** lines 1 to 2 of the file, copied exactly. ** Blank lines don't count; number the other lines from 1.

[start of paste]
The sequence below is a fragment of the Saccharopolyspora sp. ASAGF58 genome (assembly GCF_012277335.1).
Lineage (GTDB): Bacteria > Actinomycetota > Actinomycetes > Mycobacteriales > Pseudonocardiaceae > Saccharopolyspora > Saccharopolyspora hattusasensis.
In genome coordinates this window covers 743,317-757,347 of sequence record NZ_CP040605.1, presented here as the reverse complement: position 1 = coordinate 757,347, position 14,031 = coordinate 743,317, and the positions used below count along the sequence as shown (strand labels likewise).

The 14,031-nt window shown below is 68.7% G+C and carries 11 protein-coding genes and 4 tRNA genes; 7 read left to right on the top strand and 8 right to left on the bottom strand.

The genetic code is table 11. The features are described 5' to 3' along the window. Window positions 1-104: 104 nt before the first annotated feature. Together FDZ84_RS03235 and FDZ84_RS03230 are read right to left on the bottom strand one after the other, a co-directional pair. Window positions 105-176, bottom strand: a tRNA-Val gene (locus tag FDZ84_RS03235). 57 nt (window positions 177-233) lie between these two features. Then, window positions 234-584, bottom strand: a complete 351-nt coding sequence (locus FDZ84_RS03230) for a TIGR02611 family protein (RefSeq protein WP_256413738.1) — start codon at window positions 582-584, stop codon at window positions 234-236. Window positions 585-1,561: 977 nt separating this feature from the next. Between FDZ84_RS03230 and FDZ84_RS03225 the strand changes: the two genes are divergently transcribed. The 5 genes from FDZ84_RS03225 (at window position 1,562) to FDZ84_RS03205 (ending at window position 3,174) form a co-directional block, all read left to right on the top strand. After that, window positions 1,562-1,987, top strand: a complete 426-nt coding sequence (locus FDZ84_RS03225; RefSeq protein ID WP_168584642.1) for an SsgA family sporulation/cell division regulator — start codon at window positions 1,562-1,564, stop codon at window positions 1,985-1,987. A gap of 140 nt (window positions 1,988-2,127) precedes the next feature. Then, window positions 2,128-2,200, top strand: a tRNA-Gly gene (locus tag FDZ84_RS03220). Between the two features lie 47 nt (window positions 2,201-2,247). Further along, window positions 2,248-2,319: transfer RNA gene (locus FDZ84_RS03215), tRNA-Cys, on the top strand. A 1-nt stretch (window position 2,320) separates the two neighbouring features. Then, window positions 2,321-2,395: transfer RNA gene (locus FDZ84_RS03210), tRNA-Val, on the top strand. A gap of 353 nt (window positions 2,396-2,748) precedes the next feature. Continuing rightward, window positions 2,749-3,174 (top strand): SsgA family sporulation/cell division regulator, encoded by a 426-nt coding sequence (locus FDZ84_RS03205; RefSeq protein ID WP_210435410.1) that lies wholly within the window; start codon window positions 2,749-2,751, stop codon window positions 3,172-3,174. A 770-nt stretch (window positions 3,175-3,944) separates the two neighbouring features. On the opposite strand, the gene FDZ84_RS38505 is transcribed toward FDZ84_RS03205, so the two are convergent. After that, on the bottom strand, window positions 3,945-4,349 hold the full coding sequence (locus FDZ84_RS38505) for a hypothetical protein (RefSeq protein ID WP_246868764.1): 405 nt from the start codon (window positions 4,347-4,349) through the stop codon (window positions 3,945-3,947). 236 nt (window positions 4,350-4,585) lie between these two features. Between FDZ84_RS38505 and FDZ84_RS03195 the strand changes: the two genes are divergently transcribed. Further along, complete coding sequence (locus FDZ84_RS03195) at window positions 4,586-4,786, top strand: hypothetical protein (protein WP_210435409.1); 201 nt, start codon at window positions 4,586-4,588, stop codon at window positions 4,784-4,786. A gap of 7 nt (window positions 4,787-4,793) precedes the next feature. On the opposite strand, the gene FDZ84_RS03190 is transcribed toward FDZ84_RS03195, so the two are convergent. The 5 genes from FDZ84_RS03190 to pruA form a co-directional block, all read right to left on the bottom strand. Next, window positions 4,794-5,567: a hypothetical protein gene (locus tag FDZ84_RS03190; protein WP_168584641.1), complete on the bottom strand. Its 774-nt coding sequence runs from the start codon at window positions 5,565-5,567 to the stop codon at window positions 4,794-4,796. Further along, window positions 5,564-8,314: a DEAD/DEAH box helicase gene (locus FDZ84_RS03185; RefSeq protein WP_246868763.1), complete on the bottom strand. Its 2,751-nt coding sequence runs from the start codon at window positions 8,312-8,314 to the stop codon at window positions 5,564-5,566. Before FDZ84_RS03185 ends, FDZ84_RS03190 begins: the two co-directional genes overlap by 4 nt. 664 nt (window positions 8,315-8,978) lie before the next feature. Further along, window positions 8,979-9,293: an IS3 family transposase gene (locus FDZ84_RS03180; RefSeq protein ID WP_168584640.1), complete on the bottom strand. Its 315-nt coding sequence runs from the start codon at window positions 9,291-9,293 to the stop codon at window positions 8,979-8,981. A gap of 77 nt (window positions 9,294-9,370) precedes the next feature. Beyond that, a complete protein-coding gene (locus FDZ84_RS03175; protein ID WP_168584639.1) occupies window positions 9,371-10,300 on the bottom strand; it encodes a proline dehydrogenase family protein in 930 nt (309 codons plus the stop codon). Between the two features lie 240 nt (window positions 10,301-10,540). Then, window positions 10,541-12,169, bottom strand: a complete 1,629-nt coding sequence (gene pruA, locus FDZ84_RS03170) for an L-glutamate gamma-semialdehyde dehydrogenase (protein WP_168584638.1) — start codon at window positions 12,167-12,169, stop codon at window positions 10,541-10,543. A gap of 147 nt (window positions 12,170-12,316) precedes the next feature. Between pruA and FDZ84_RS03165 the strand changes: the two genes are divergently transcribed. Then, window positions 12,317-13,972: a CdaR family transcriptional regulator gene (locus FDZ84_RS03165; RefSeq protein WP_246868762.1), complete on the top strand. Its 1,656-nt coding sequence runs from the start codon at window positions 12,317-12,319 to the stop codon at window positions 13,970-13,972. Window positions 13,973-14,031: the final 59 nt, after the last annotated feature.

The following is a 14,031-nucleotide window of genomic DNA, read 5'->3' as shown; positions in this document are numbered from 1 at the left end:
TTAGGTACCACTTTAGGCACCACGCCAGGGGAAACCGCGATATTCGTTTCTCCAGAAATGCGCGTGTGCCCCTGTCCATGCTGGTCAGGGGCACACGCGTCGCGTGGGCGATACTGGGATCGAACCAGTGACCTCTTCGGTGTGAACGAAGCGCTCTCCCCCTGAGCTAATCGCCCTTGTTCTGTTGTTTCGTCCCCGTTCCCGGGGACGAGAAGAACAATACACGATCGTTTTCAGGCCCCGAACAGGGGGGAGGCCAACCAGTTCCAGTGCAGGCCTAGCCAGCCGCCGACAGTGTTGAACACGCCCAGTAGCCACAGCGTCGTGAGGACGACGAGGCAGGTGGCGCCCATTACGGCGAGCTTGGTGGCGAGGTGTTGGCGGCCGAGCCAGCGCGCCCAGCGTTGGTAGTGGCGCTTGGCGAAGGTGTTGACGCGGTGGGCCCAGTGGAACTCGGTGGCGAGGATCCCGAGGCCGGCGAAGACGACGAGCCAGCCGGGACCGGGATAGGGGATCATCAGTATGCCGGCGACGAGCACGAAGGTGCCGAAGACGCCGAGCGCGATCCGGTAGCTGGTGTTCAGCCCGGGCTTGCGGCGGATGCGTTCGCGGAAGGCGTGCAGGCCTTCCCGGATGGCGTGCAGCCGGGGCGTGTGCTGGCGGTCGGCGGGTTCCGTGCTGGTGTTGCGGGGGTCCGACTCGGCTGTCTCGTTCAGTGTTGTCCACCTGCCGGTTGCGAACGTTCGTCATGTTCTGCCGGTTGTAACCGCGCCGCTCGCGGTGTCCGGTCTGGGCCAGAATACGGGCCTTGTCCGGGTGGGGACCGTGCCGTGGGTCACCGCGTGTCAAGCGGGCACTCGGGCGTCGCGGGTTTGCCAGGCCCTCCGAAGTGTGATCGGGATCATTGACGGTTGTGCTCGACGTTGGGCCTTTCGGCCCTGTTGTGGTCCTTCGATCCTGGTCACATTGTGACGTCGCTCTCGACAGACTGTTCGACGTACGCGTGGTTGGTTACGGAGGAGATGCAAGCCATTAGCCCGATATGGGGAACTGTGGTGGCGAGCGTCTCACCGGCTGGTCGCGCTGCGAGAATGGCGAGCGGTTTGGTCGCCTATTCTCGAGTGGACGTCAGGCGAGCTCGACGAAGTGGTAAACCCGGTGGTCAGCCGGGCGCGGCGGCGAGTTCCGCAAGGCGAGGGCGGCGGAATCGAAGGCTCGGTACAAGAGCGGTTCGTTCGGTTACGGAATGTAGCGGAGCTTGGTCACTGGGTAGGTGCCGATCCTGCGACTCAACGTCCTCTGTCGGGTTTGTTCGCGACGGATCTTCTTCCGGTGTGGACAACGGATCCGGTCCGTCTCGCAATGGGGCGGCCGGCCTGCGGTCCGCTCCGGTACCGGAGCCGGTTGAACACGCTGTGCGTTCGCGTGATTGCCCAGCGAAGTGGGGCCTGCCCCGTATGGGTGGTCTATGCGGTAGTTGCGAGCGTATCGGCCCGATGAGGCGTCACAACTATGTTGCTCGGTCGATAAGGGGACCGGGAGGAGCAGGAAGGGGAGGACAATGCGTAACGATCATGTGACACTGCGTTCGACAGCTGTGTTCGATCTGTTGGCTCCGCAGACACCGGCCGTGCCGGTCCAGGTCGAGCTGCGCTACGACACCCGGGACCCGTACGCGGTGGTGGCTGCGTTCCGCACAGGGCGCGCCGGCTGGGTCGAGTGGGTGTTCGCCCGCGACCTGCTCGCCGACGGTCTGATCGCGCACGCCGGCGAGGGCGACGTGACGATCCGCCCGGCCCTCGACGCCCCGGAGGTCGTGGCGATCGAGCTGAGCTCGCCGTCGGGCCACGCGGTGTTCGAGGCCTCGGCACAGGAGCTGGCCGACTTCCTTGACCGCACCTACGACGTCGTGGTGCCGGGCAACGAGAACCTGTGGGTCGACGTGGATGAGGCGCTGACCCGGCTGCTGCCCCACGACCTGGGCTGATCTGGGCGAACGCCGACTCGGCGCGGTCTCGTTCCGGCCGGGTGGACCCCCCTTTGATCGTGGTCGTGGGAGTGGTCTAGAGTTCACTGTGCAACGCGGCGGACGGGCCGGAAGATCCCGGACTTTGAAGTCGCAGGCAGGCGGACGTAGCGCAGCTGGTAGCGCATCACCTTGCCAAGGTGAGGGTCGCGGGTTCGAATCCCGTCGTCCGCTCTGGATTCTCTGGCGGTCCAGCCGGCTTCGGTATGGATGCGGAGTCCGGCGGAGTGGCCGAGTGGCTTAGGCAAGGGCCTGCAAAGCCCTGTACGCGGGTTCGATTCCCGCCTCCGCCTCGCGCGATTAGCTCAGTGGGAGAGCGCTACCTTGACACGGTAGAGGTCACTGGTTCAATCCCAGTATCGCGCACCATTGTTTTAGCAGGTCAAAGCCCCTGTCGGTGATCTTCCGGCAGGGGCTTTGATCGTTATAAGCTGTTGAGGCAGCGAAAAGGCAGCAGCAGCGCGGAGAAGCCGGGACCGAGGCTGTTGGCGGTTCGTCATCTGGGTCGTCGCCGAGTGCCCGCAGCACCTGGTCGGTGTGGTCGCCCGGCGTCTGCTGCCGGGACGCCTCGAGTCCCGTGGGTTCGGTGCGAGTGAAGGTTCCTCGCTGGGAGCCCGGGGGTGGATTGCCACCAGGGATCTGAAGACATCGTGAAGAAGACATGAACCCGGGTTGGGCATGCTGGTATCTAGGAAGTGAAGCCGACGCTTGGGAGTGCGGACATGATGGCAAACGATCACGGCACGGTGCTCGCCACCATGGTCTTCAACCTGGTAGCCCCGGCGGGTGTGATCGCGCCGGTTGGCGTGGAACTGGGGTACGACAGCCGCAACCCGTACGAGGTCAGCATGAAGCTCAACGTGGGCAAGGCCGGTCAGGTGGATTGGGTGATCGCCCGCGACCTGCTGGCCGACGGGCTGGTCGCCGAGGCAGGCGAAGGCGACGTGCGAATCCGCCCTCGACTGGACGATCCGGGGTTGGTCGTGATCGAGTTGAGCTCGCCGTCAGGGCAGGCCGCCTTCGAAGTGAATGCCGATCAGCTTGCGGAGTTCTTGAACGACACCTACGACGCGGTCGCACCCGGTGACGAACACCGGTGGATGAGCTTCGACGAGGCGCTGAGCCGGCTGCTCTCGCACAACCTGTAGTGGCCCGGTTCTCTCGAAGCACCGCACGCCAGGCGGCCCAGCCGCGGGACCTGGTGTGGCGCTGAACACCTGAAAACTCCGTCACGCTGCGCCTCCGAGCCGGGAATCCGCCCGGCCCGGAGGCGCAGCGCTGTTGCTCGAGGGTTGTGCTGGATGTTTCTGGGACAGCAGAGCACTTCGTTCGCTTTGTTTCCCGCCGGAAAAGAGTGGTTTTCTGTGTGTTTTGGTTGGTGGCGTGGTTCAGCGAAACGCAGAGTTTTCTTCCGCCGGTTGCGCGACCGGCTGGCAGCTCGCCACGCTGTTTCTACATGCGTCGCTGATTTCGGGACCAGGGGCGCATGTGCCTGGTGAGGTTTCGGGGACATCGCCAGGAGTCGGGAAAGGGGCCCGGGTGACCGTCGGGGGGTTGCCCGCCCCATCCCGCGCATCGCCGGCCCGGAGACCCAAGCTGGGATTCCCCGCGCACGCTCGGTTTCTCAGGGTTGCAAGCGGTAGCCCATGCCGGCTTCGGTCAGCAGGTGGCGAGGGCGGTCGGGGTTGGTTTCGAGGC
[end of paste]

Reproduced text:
The sequence below is a fragment of the Saccharopolyspora sp. ASAGF58 genome (assembly GCF_012277335.1).
Lineage (GTDB): Bacteria > Actinomycetota > Actinomycetes > Mycobacteriales > Pseudonocardiaceae > Saccharopolyspora > Saccharopolyspora hattusasensis.